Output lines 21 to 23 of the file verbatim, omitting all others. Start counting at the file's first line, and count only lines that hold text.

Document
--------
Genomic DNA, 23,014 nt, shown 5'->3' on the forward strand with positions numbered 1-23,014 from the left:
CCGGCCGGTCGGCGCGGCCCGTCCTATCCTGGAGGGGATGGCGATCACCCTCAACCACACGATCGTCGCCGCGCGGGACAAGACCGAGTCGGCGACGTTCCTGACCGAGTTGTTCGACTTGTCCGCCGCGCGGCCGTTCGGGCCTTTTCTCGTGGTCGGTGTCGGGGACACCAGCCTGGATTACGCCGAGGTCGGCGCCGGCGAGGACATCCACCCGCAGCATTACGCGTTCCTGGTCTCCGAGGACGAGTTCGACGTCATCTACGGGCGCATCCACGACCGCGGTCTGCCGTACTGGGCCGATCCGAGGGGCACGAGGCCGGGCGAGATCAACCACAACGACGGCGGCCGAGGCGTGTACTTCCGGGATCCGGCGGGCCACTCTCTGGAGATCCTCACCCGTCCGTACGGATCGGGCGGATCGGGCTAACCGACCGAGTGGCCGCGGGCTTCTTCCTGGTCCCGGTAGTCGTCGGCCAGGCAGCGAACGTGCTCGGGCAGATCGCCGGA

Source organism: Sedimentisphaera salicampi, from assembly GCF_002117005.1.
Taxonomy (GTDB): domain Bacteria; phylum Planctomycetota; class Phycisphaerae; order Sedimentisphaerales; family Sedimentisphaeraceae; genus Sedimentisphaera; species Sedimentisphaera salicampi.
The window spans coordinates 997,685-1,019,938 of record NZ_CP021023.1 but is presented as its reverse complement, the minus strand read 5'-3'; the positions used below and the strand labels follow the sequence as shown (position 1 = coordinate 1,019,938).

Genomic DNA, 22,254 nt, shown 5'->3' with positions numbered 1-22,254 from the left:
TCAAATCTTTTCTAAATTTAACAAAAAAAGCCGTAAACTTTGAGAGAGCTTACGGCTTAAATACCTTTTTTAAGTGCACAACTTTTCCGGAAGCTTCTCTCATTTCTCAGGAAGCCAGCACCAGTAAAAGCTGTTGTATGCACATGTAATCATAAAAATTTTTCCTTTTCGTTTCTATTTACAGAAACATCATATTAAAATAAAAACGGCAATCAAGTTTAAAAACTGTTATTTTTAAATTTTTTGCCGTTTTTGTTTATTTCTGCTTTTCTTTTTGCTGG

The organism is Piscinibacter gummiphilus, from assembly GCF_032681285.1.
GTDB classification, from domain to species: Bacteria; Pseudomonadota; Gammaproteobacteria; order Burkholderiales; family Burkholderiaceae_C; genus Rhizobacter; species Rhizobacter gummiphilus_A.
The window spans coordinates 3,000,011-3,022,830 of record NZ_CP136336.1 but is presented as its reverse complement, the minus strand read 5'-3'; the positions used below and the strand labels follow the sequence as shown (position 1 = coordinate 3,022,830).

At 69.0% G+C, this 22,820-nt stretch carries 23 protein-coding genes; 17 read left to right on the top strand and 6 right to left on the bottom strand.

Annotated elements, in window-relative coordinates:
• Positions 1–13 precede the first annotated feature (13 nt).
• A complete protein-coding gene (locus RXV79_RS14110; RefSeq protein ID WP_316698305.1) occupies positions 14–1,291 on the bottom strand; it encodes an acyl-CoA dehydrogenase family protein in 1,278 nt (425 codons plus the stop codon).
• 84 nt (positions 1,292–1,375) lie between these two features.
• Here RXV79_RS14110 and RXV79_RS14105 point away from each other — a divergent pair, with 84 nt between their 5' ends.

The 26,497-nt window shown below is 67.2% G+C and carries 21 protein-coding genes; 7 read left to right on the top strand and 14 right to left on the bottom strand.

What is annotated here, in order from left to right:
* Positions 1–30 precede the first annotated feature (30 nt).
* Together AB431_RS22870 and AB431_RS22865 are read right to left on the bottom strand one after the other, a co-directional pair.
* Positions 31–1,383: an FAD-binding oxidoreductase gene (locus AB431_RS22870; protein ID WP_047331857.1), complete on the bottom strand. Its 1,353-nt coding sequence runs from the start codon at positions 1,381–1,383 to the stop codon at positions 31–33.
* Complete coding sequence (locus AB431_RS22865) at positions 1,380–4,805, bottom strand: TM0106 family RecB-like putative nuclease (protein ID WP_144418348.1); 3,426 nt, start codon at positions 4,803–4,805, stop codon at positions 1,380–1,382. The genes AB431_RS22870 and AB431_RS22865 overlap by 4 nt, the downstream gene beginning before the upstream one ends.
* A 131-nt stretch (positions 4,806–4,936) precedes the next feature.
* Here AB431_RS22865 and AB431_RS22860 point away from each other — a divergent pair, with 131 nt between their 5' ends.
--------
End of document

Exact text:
* Positions 31–1,383: an FAD-binding oxidoreductase gene (locus AB431_RS22870; protein ID WP_047331857.1), complete on the bottom strand. Its 1,353-nt coding sequence runs from the start codon at positions 1,381–1,383 to the stop codon at positions 31–33.
* Complete coding sequence (locus AB431_RS22865) at positions 1,380–4,805, bottom strand: TM0106 family RecB-like putative nuclease (protein ID WP_144418348.1); 3,426 nt, start codon at positions 4,803–4,805, stop codon at positions 1,380–1,382. The genes AB431_RS22870 and AB431_RS22865 overlap by 4 nt, the downstream gene beginning before the upstream one ends.
* A 131-nt stretch (positions 4,806–4,936) precedes the next feature.